A church in Western Maryland will embrace family dogs by honoring them as church guests in an upcoming service to create a unique worship experience for the congregation.
Mt. Zion United Methodist Church in Smithsburg, Md., will host their first canine service on the last Sunday of each month beginning Jan. 26. The idea is part of the church's effort to attract worshippers who consider their pets to be a part of their families.
"There are some folks who don't like leaving their pets, especially dogs, at home alone," said Rev. Al Deal, reports CBS Baltimore. "I thought it would be nice if they could be provided with a warm, welcoming and comforting place to worship with their canine companions."
The idea for the "Doggy Day Service," was sparked by Rev. Ann Bullis, another United Methodist minister in Wisconsin who encouraged her parishioners to bring their dogs to church last year.
While many are on board with the inclusion of animals while they worship, others are not.
"I believe the biggest concern is about cleanup duties after the service," said Deal. "I have promised to take care of that. I'm also thinking about providing bags so that owners can clean up after their dogs outside of the church."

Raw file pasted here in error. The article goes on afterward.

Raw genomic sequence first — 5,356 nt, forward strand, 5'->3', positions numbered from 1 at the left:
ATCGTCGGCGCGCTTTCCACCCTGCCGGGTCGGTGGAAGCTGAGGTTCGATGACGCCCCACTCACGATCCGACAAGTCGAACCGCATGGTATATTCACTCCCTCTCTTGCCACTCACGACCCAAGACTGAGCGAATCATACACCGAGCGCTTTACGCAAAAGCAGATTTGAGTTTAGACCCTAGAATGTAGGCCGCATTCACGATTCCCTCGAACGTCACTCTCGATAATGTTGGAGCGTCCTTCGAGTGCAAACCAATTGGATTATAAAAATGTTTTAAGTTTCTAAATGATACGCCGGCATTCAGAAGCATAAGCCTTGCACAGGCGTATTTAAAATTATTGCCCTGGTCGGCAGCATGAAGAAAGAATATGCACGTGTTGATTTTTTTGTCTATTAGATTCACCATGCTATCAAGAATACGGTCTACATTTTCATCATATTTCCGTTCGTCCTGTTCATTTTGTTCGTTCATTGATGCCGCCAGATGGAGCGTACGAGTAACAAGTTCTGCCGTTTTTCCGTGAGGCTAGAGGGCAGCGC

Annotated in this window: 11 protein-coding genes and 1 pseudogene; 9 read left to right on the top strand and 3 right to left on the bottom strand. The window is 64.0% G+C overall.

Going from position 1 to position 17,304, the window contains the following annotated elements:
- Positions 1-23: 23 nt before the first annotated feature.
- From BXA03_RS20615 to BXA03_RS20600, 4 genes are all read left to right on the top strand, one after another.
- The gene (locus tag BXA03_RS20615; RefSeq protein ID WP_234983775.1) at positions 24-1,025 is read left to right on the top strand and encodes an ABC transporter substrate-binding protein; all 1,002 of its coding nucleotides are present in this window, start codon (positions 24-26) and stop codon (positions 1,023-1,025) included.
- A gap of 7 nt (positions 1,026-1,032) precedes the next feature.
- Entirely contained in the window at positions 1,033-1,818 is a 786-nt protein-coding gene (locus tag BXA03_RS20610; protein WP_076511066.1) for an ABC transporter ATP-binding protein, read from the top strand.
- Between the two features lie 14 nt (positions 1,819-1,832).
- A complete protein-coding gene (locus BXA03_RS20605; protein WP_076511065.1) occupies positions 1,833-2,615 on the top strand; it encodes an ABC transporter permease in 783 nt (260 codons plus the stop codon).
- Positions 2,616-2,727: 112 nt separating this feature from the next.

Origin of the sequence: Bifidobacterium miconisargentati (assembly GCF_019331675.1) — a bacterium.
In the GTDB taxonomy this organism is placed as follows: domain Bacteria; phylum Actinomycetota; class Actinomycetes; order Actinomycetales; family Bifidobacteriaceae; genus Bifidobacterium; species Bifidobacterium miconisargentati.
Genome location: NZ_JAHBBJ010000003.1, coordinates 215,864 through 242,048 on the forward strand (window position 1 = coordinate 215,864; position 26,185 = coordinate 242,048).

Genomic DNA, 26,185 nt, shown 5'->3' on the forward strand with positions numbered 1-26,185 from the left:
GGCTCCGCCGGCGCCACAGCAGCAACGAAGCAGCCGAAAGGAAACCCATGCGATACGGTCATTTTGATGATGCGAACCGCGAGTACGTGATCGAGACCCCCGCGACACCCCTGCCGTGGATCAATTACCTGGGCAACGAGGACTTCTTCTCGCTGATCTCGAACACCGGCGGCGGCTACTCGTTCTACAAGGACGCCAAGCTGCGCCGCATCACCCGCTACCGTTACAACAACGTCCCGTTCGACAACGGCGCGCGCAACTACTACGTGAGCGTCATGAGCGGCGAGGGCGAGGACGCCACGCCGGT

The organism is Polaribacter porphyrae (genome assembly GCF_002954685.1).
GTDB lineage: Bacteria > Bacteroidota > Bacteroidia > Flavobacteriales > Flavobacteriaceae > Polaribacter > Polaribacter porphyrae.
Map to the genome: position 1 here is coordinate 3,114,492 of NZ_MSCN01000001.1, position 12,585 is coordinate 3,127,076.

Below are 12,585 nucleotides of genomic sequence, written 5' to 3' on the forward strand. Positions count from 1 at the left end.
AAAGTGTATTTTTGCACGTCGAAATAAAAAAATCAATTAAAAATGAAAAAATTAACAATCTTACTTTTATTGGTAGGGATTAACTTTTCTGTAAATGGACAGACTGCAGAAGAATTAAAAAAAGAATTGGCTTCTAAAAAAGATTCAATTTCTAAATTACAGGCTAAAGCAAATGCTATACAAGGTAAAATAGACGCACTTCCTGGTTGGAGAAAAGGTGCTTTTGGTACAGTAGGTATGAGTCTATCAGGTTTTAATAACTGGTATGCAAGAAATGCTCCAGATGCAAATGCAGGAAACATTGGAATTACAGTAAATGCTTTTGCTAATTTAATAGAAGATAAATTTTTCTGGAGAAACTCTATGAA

In addition to pet-friendly services, Deal plans to include a time for Sunday school for his members and their pets, including cats, depending how well the dogs behave.
Deal thinks more churches should also make an effort to acknowledge the connection between people and their pets if they want to be successful in ministering to a person and everything that makes them whole.
"Modern society recognizes how important pets are," said Deal. "They serve as guide dogs for the blind. They assist those with physical and mental challenges and provide comfort to those in nursing homes. For years, dogs have protected our military personnel and first responders. There are even cemeteries providing burials and cremations for our pets."
As a pet owner himself, currently dealing with an ailing 13-year-old beagle, Deal said he understands the close relationship many have with their animals while recounting a time when a girl told her pastor that she did not want to go to heaven if her deceased dog was not going to be there.
"How sad. I would have told her that if she wanted to see her beloved pet in heaven, then God could make that happen," said Deal. "Theologically correct or not, I believe we'll see our pets again. They, too, are God's creatures."